Prestigious award to study earthquakes overseas
Media Release - www.ipenz.org.nz/media
Tuesday, 28 June 2005
Engineer wins prestigious award to study earthquakes overseas
Earthquakes and shaky homes is a reality for kiwis, but for Merrick Taylor, an Institution of Professional Engineers (IPENZ) Graduate Member, winning the 2005 Hume Fellowship worth $30,000 means he can study the subject overseas in-depth, and bring home much needed specialist knowledge.
Winning the Hume award - one of the premier awards available to the engineering profession in New Zealand - will enable Merrick to go to the Imperial College of Science Technology and Medicine in London and study for a Masters of Science degree in soil mechanics and engineering seismology.
Merrick believes his current geotechnical experience gained whilst working at Beca as a specialist in soil mechanics and foundation engineering will be greatly enhanced by gaining a thorough grounding in the theory of soil mechanics, and soil behaviour during a seismic event. He aims to develop an in-depth knowledge of this complex field to the benefit of all New Zealanders.
“The big question for me is in the structure-soil interaction in any problem, these tend to be the most fascinating, and the most difficult,” he said Merrick.
“Engineering seismology is of particular relevance to New Zealand’s precarious position – located on the boundary of two colliding tectonic plates. Evaluating Seismic Risk and providing design solutions to mitigate that risk is a New Zealand speciality in civil engineering. It is a skill set that is of great long-term benefit for not only New Zealand, but also the developing world in Asia, where New Zealand companies are continuing to win work – both commercial and aid development projects,” he said.
“Geotechnical engineering is a relatively small profession in New Zealand, but is crucial that we have specialists here in this field.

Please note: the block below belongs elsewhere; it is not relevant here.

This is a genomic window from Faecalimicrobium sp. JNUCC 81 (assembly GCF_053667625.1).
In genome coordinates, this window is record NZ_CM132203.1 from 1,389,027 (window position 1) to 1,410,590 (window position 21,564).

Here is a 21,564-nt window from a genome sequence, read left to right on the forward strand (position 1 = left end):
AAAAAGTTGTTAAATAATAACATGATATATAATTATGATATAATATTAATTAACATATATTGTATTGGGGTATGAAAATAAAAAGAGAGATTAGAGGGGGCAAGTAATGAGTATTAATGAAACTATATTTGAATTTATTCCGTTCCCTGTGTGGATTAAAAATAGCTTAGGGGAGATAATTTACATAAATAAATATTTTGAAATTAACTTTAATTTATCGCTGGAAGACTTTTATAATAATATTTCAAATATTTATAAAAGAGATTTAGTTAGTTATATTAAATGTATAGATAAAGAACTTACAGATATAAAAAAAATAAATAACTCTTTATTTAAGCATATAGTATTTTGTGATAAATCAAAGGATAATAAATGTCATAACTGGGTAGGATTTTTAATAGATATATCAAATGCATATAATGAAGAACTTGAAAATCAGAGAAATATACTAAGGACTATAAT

“In the past this Masters course was regularly attended by New Zealanders, and many of the graduates now hold senior positions in the industry here. However, recently there has been a reduction of engineers sponsored to study there, so this Hume Award is a wonderful opportunity,” said Merrick.
Merrick begins his 12-month study in October this year.
Notes for journalists
The Hume Fellowship was established in 1988 by Henrietta Hume and her late husband Harry Lancelot Hume, a fellow of IPENZ who led a distinguished career in the Ministry of Works until his retirement in 1966. As former Harkness Fellows, both Harry and Henrietta studied in USA, their hope for the Hume Fellowship was for international understanding to be forwarded through the provision of international opportunities for education and travel to young men and women of character and ability.
The Institution of Professional Engineers New Zealand (IPENZ) is the professional body which represents professional engineers from all disciplines in New Zealand. The Institution sets internationally bench-marked qualifying standards for degree qualifications in engineering, and serves engineers by securing formal recognition for their professional standing. IPENZ provides services for about 9000 members.